Over the next several years things gradually began to change. In 1979 the Orioles were sold by the Hoffberger family, who headed the original ownership group, to Edward Bennett Williams, the famous Washington trial lawyer. Slowly but surely the front office changed; then came the on-field changes. Managers came and went at a faster pace. (Earl Weaver retired, un-retired, and retired again during this period). Impatience replaced slow, deliberate development. Harvard Business school types replaced baseball people without much accompanying grace or success. To be fair, baseball itself was undergoing rapid change, too, with free agency being the most significant development. But the atmosphere surrounding the franchise was palpably different.
A few years after Williams sold the team to Baltimore attorney Peter Angelos in 1993, the Orioles would become perennial also-rans. Angelos, an extraordinarily impatient man by all appearances, was hardly a hands-off owner. He meddled constantly in day-to-day operations and personnel decisions including the misguided Albert Belle and Sammy Sosa signings. Soon, players avoided coming to Baltimore. As noted above, managers turned over at a rapid pace (seven in twelve years). “The Oriole Way” was no longer mentioned let alone practiced.
Some time in the mid 1990’s I had had enough. I no longer recognized the Orioles as the franchise of my youth. I was prepared for lean years on the field, but not the chaos that surrounded the entire franchise. At the same time I couldn’t help but be familiar with the Phillies after living here for more than fifteen years. One Spring day I awoke and decided the Phillies were more worthy if not in need of my support. I didn’t agonize over the decision; it had been a long time coming. My father had passed away by then and my brother had been living in the Boston area for nearly twenty years. The connections to the Orioles no longer existed.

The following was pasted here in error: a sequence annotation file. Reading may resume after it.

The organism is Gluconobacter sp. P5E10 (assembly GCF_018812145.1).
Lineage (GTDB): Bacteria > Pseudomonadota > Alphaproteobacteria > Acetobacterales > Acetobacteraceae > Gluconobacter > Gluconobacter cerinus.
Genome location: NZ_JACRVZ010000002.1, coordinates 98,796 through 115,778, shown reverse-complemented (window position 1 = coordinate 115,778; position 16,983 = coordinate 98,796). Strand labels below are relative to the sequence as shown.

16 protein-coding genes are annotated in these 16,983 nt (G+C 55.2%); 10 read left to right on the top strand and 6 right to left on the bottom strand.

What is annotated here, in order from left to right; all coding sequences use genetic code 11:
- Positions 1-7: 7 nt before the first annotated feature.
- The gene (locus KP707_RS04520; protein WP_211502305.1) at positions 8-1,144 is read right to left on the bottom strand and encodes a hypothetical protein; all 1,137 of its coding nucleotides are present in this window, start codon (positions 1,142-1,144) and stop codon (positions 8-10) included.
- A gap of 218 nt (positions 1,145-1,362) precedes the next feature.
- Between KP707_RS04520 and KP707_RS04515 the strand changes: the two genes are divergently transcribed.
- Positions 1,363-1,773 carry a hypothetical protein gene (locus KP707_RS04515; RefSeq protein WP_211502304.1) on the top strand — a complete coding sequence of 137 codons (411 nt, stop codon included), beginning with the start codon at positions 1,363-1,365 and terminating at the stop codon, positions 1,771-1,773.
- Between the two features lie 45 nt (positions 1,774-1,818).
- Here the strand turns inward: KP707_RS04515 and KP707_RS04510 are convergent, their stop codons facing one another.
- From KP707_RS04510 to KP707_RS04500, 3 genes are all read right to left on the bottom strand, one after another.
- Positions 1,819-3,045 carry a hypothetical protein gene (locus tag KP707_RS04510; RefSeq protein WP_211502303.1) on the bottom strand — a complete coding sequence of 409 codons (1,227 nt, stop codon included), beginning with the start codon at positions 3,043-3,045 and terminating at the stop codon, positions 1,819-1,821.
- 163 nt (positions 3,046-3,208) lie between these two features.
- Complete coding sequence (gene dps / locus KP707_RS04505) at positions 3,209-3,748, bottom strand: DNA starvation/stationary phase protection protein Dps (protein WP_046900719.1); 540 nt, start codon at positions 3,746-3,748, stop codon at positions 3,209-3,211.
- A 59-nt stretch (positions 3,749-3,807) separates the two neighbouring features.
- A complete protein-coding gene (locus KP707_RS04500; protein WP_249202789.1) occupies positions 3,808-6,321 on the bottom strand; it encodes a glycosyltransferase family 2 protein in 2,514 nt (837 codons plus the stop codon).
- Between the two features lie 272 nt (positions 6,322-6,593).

I never looked back though I continued to be pleased when the Orioles played well, which wasn’t often. I immersed myself in the Phillies and in the early years of my new affiliation I felt some disadvantage at being unfamiliar with the teams of 1950’s, ‘60’s and ‘70’s. Now, after more than a decade of rooting for them and more than twenty-five years as a resident I consider myself a die-hard Phillies fan. It hasn’t always been an unalloyed pleasure, but they are my home team for better or worse.